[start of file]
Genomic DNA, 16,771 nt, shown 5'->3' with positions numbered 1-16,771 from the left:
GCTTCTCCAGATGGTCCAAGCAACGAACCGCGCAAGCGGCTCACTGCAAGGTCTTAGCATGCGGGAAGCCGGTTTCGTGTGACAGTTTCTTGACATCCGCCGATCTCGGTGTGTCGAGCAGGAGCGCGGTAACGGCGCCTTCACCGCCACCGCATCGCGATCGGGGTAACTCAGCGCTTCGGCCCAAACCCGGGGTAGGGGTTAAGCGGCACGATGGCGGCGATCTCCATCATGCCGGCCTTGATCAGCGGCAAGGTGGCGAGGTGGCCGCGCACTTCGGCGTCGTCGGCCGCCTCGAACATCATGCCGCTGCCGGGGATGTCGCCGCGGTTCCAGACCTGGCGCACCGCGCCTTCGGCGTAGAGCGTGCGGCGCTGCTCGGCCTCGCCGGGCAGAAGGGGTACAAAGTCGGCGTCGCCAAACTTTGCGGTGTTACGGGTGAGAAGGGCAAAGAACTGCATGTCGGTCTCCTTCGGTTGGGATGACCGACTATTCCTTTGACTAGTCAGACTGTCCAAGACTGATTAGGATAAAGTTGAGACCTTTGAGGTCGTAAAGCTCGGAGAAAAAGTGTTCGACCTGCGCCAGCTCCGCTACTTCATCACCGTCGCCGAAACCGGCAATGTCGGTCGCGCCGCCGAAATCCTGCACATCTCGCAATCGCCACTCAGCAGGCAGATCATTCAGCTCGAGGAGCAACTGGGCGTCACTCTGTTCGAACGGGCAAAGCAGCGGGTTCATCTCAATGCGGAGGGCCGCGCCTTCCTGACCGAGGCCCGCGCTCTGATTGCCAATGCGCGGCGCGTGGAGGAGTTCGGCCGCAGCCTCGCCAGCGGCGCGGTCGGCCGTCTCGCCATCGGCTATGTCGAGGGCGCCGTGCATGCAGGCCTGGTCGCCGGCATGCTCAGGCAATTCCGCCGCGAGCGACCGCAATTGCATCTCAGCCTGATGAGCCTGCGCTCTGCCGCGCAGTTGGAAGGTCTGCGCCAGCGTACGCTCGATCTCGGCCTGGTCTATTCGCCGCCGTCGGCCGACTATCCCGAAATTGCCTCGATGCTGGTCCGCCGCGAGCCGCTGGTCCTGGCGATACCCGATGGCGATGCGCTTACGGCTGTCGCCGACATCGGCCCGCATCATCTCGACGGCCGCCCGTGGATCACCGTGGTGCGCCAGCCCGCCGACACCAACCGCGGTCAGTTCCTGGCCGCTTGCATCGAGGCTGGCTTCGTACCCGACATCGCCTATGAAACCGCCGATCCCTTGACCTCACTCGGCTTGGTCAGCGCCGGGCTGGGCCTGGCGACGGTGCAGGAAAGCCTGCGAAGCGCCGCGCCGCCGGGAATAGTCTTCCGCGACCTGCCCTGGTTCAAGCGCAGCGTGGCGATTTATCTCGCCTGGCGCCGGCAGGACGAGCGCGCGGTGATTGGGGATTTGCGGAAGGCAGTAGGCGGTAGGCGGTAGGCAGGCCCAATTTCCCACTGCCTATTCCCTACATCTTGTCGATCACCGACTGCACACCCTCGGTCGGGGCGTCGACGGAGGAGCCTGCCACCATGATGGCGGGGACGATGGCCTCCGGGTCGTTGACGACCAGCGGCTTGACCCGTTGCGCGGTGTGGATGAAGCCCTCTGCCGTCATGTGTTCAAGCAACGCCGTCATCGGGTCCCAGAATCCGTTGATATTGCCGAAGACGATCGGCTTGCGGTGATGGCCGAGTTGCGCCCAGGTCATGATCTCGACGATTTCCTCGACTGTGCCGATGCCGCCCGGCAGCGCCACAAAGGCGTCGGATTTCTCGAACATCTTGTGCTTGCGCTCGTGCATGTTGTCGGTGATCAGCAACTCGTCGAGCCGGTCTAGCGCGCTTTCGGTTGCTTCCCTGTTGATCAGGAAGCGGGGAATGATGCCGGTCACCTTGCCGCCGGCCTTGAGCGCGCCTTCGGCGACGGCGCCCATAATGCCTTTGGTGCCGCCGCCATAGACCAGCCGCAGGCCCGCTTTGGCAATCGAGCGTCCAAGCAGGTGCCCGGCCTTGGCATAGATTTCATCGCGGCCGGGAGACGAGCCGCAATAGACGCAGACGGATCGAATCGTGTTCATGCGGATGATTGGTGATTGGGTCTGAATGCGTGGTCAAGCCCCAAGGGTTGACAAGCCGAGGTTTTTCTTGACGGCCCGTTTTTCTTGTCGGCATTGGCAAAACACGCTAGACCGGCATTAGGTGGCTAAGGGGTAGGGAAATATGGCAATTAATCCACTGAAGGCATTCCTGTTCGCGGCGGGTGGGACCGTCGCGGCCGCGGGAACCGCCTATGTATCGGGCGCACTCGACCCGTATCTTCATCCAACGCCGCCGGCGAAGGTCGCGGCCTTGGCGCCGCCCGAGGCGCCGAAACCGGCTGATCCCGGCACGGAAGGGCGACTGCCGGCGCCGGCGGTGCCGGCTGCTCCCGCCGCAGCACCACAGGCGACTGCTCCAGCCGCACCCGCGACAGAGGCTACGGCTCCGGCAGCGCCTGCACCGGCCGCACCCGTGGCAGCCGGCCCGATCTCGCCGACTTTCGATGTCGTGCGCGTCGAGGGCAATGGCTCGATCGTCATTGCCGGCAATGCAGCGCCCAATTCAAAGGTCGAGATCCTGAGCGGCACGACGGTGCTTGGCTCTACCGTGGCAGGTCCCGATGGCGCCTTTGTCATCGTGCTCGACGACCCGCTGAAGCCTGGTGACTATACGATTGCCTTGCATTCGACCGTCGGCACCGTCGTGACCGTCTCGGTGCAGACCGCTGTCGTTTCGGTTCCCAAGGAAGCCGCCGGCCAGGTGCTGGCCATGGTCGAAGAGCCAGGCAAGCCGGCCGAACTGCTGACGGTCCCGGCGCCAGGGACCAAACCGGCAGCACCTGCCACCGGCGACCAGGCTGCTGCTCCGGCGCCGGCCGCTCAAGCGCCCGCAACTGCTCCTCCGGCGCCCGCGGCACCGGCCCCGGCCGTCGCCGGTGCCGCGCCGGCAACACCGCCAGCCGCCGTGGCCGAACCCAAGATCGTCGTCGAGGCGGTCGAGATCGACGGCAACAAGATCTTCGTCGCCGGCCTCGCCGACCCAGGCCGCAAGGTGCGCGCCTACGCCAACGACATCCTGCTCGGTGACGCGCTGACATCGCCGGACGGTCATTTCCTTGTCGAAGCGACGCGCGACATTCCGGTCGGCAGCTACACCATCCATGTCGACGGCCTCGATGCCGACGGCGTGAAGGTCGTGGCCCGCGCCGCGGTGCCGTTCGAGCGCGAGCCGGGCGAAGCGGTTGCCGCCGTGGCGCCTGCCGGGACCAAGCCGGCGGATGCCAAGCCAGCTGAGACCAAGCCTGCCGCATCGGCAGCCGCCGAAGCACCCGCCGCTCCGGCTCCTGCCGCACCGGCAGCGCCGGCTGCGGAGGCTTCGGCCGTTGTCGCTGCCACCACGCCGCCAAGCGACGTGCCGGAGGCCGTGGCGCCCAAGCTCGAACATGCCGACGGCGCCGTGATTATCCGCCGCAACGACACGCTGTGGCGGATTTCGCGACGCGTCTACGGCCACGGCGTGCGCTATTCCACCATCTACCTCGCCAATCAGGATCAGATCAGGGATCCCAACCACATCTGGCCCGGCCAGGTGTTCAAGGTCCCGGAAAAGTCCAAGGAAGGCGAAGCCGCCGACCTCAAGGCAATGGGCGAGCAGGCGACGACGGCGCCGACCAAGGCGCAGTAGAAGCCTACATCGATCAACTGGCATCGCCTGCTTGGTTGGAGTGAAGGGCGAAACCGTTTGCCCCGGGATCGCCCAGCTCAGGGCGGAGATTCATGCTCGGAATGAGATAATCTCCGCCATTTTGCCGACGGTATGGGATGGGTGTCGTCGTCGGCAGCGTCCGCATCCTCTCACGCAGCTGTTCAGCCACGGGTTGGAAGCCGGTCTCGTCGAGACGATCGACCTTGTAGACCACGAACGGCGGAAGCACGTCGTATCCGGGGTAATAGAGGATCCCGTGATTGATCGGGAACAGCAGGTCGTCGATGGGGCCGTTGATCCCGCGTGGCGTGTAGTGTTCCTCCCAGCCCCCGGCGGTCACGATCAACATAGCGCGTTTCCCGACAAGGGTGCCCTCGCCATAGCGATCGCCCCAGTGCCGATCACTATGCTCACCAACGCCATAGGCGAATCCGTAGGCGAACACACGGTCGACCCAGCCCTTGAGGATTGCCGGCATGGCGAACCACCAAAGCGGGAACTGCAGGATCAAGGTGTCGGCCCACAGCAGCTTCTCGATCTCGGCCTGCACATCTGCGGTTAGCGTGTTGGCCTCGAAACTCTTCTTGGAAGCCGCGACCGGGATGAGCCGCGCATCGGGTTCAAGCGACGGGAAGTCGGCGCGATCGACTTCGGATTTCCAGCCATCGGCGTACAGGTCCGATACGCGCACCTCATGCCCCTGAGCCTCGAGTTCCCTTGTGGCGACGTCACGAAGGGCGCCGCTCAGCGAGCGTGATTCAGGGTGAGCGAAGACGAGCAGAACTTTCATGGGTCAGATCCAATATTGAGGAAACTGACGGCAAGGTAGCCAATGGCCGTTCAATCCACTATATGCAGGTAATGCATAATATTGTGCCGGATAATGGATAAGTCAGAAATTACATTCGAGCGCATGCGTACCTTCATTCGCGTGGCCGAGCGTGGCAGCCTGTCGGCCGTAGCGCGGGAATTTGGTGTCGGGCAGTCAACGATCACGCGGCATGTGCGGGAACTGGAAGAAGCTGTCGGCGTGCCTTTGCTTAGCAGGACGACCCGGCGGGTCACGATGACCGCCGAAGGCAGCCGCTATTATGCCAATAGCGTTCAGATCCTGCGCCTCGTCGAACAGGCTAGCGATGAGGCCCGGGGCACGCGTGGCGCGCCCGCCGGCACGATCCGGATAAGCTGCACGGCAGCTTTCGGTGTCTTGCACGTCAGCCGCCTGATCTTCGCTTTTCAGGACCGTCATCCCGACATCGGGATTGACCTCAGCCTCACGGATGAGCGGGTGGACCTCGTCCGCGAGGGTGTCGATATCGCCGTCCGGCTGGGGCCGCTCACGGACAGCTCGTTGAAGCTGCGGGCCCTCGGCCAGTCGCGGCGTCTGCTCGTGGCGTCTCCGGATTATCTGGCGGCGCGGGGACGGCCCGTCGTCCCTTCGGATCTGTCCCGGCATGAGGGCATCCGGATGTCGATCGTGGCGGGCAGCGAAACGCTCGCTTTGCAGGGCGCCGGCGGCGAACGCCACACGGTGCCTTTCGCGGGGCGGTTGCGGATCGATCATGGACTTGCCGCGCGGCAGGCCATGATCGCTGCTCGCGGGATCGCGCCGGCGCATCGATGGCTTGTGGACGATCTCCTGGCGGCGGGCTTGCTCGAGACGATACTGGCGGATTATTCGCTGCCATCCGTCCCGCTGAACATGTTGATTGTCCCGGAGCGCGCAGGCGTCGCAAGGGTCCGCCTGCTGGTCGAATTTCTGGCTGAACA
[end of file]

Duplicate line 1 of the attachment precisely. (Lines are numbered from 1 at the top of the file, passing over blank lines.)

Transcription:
Genomic DNA, 16,771 nt, shown 5'->3' with positions numbered 1-16,771 from the left: